I try to leave all notes ringing as much as possible, unless for phrasing or if there is a change of key such that the note would sound dissonant.
    But in some phrases, you might mute every note a little bit to get a more staccato tone, or avoid muting as much as possible to play up a little bit of a "reverb" effect.
    Of all the big-name players, Grisman does the most extreme variation of his tone, I think - sometimes playing down by the bridge, sometimes way up the neck at the 15th fret, sometimes very legato, sometimes very mellow-ly staccato.

  4. #3
    Registered User Tom Wright's Avatar
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    Default Re: Damping vs. letting notes ring

    As to technique, I damp with both left and right hand. Sometimes it is the heel of right hand, sometimes, the side of my thumb. With left hand it is sometimes fingers damping the adjacent strings, and sometimes just allowing the lingering fingers to damp as I go to the next string. For controlling duration, making sight separation, it would be left hand fingers.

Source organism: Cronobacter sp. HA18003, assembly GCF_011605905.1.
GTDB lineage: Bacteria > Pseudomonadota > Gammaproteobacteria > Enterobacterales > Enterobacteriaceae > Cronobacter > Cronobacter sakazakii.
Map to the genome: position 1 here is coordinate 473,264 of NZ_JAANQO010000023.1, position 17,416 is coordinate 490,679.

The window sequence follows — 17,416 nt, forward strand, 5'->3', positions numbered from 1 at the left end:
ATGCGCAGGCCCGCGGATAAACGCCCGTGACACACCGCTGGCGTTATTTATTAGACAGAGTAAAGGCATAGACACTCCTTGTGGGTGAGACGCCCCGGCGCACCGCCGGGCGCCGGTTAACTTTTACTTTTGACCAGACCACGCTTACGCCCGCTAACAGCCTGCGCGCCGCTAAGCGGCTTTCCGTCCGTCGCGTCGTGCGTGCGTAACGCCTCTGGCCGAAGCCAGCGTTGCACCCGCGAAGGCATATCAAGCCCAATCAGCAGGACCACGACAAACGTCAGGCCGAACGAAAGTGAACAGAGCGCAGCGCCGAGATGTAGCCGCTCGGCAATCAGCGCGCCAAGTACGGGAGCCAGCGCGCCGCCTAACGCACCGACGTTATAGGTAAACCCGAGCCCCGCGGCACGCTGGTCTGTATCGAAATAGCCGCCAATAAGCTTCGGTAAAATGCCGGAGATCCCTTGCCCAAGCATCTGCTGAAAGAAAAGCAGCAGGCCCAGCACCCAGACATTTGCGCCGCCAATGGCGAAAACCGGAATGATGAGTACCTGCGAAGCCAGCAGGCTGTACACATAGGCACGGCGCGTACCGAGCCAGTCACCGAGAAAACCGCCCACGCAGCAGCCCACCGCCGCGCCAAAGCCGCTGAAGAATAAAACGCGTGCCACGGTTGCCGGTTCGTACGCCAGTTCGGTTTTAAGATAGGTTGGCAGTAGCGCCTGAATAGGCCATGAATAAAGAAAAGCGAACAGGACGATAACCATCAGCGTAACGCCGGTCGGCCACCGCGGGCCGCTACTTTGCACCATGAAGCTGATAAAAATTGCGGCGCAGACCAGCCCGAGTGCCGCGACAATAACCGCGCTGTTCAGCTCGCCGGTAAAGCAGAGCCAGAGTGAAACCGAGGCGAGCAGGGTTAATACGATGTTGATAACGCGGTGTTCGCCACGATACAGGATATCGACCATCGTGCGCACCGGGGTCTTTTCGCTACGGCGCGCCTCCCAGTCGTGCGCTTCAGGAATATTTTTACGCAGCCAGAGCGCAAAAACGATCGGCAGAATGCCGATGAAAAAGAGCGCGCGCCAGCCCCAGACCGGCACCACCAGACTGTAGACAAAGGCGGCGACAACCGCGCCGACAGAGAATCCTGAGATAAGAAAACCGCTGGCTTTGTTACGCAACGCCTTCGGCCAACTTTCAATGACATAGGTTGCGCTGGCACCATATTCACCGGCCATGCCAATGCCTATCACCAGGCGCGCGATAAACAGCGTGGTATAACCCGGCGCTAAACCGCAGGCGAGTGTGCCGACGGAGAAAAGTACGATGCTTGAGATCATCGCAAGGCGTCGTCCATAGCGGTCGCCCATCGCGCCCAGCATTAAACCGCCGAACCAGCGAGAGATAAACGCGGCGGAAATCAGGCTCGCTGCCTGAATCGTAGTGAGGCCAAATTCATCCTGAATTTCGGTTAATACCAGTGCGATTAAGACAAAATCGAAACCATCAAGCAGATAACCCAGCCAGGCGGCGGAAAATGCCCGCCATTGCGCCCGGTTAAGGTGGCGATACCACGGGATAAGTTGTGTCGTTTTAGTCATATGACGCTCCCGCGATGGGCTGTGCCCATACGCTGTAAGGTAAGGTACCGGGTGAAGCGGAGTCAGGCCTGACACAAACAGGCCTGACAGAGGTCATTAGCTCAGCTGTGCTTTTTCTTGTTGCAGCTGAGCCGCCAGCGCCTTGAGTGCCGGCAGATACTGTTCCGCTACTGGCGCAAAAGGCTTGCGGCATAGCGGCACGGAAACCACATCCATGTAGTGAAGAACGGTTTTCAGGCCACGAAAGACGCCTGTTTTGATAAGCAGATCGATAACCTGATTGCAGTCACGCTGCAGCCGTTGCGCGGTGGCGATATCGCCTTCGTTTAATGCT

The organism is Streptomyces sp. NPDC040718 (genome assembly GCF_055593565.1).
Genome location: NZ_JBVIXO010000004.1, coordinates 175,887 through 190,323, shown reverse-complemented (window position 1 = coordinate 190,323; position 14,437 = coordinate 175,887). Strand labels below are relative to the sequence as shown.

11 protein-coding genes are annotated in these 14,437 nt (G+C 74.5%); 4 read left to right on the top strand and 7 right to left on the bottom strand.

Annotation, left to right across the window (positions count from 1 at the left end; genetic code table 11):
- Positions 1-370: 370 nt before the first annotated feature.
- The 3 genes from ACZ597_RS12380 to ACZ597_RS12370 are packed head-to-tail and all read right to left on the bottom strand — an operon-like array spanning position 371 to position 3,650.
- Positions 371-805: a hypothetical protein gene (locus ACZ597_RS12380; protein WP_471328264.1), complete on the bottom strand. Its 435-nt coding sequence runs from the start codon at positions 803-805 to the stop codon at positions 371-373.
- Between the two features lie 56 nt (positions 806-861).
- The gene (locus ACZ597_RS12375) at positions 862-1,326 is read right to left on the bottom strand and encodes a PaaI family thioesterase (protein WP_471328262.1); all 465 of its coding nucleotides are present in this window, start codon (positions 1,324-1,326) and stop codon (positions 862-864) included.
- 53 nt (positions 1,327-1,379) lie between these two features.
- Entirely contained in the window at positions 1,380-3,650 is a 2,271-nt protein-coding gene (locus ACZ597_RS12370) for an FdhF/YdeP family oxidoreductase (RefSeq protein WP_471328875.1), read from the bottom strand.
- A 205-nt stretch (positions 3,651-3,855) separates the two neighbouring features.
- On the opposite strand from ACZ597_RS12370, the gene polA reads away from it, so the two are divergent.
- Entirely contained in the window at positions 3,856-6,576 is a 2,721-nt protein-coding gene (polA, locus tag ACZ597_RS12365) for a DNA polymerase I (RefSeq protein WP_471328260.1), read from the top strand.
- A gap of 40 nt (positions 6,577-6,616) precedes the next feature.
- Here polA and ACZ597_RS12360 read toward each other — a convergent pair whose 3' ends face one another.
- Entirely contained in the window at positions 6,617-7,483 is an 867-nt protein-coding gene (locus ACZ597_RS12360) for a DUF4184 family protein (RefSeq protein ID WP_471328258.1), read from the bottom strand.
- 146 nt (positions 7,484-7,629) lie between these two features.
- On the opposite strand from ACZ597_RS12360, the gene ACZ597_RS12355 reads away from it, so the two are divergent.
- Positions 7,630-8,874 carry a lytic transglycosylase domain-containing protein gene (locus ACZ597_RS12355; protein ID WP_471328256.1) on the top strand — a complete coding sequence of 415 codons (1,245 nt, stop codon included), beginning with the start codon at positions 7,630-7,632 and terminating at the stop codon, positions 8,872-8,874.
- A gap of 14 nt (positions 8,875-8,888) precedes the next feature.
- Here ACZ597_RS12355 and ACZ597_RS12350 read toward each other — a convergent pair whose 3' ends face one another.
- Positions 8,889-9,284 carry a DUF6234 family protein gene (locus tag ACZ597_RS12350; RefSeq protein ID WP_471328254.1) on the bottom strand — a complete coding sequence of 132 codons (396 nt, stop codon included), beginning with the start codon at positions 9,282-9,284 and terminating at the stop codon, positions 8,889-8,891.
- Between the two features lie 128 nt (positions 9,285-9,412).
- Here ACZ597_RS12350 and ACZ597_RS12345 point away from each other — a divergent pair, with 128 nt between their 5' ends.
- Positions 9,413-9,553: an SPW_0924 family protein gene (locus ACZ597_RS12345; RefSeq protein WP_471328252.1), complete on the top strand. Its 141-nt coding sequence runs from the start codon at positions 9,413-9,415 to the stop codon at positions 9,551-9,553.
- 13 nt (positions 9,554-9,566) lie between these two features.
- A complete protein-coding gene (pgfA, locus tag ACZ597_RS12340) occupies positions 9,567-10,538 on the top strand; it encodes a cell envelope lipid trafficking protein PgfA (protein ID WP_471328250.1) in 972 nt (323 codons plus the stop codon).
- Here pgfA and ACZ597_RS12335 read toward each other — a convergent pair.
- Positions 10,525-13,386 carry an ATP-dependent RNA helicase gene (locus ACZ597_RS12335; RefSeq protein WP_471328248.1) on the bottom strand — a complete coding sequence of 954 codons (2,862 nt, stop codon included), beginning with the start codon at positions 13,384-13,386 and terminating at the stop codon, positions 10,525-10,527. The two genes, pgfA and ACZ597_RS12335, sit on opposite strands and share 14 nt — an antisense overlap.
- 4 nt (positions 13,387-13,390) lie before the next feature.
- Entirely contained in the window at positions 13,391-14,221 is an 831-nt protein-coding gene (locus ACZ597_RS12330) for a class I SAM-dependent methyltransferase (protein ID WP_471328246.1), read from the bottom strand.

That said, I usually don't try to damp strings unless playing electric. For expression in jazz a clean line is usually the goal, and if distortion is involved of course I need to damp for clarity.

    On acoustic, I more often want ringing. Bach benefits from this, as does choro. Brazilian 10-string player Dudu Maia made the point that he tries for maximum string-crossing and overlapping ringing. It makes a bigger sound, filling the spectrum.